Thermal impedance - what is the purpose?

If I want to compute the junction temperature of a component, I can by using its thermal resistance (case to junction) and if I know the power dissipated by the component and the temperature of the case. It allows to know the difference of temperature between the junction and the case of the component in steady state only. In other words, it means that the different heat capacitors of the component are charged to their steady value.

If I took a diode, the average power dissipated over a period is given by the following formula:

$$P_d = U_{D0}*I_{average} + R_{d}*I_{rms}^2$$

If the current through the diode is DC, which is not my case, the previous formula can be simplified:

$$P_d = U_{D0}*I_{DC} + R_{d}*I_{DC}^2$$

where Ud0 and Rd are extracted from the below curve:

Now what s the purpose of thermal impedance?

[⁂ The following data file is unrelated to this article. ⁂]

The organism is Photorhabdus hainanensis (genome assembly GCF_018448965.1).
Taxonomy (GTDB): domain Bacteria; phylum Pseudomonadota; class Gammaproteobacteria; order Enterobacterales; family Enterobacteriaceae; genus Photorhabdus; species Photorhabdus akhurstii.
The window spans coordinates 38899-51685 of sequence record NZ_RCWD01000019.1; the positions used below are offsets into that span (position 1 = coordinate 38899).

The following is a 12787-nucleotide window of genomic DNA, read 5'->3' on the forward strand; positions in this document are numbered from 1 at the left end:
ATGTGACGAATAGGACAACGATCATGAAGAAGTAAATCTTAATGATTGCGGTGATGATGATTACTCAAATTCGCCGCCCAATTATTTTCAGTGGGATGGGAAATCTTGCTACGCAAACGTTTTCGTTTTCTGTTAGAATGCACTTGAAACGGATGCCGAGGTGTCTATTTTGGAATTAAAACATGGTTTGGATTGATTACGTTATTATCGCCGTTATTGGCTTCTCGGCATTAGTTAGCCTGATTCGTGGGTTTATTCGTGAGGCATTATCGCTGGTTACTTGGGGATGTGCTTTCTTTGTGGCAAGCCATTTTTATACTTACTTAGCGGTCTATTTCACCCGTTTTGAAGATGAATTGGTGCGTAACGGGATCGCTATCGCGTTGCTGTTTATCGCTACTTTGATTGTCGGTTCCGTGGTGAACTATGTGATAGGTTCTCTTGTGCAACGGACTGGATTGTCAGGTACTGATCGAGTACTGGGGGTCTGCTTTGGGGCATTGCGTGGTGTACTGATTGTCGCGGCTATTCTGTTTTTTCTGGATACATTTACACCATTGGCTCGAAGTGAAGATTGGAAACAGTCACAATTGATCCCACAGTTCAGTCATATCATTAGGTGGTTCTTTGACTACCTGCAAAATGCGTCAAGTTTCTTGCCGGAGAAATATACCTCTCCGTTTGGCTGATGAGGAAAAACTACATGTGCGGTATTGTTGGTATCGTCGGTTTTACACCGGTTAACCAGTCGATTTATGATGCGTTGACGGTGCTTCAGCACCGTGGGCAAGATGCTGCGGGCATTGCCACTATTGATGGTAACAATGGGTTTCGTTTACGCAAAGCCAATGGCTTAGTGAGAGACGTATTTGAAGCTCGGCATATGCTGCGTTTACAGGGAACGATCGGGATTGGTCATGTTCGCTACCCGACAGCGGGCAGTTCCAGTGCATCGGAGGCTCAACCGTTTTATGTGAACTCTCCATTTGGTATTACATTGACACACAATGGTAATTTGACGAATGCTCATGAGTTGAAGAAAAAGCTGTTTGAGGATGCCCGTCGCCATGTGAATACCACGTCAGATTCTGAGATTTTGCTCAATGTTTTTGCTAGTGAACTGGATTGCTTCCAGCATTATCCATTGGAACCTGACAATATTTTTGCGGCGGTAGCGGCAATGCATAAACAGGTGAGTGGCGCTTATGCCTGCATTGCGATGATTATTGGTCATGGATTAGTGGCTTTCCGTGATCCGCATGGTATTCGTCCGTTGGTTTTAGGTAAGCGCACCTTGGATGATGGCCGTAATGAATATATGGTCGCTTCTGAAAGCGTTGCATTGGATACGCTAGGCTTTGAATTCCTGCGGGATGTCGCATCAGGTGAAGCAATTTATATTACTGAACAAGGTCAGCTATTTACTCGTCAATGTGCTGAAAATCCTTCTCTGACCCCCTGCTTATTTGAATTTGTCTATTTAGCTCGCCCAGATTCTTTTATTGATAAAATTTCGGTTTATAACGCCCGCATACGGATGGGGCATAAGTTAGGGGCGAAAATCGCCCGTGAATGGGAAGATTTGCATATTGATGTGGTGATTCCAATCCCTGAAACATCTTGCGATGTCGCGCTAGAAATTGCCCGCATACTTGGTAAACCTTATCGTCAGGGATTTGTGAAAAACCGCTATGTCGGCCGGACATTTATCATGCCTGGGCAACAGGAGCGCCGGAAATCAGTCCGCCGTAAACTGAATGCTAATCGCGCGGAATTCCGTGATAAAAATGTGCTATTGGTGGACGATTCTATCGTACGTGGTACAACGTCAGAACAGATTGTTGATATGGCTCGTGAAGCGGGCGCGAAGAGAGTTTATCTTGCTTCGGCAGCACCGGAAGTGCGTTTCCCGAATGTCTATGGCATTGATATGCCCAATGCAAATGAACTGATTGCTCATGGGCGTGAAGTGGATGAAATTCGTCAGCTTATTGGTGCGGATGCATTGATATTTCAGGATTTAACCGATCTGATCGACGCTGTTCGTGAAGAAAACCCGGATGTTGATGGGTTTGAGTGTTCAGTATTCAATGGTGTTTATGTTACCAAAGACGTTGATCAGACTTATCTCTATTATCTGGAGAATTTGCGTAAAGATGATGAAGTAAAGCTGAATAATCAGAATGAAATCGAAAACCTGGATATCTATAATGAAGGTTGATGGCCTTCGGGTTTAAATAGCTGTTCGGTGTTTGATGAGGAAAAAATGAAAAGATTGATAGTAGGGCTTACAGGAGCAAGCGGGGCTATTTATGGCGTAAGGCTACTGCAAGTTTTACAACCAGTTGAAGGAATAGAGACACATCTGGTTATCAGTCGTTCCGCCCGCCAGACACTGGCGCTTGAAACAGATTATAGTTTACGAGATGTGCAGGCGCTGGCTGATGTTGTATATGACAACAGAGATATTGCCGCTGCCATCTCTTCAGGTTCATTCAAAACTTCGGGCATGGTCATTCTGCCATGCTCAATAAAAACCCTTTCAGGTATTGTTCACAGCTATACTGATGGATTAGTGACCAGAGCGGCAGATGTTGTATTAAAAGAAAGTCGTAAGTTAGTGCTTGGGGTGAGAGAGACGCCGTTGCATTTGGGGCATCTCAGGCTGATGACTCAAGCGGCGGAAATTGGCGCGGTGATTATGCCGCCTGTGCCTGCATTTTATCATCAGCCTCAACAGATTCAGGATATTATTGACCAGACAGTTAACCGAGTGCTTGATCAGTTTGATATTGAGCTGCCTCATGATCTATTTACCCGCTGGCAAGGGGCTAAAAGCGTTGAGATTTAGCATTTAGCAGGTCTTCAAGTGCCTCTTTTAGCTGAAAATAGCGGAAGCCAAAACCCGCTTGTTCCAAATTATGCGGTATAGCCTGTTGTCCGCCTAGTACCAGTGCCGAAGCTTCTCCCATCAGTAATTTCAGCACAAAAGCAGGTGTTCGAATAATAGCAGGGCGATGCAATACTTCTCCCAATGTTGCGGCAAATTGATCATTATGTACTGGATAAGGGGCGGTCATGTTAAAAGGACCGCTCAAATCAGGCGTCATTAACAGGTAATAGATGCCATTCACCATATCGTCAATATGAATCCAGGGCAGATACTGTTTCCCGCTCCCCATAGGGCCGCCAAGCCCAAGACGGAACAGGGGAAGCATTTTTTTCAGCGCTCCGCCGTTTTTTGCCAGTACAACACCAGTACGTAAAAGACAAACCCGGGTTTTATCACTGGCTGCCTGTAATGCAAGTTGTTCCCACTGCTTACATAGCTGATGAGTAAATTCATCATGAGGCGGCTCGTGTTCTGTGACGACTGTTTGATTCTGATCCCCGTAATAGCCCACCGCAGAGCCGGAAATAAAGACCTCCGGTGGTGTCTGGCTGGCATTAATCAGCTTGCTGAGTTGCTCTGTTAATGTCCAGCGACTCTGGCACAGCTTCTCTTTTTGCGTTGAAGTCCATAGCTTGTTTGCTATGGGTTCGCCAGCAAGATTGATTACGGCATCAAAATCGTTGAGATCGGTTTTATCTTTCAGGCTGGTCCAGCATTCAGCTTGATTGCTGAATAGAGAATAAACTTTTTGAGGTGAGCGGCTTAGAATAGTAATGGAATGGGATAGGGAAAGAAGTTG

Here is a thermal impedance extracted from a datasheet:

It gives the thermal impedance of the junction to case of the component in function of the duty cycle of the power. In acSMPS, the component dissipates power only (almost) when it conducts.

Nevertheless in the previous calculation, we have also considered the fact that the power was not DC by taking the average current and the rms current.

I do not understand the difference. What should I use?

• For DC, you only need thermal resistance. For pulsed applications, you need to take into account thermal impedance. Aug 20, 2021 at 7:53
• I do not get why the first "themal resistance" does not take into account the effect of pulsed application as the average power dissipated is calculated via RMS and average current.
– Jess
Aug 20, 2021 at 8:00
• At the start of the pulse the junction is surrounded by a cold chip. At steady state it is surrounded by a hot chip. Aug 20, 2021 at 8:32
• Did you want a formula for estimating the junction Rjc(f,d) to add to Rjc(dc)? If you know the thermal time constant of the heatsink… Aug 20, 2021 at 13:31
• @TonyStewartEE75 I am sorry I do not get what you said ? For estimating what ? Rjc(f,d) f for frequency and d for duty cycle ? And what is Rjc ? The thermal Impedance ?
– Jess
Aug 20, 2021 at 13:38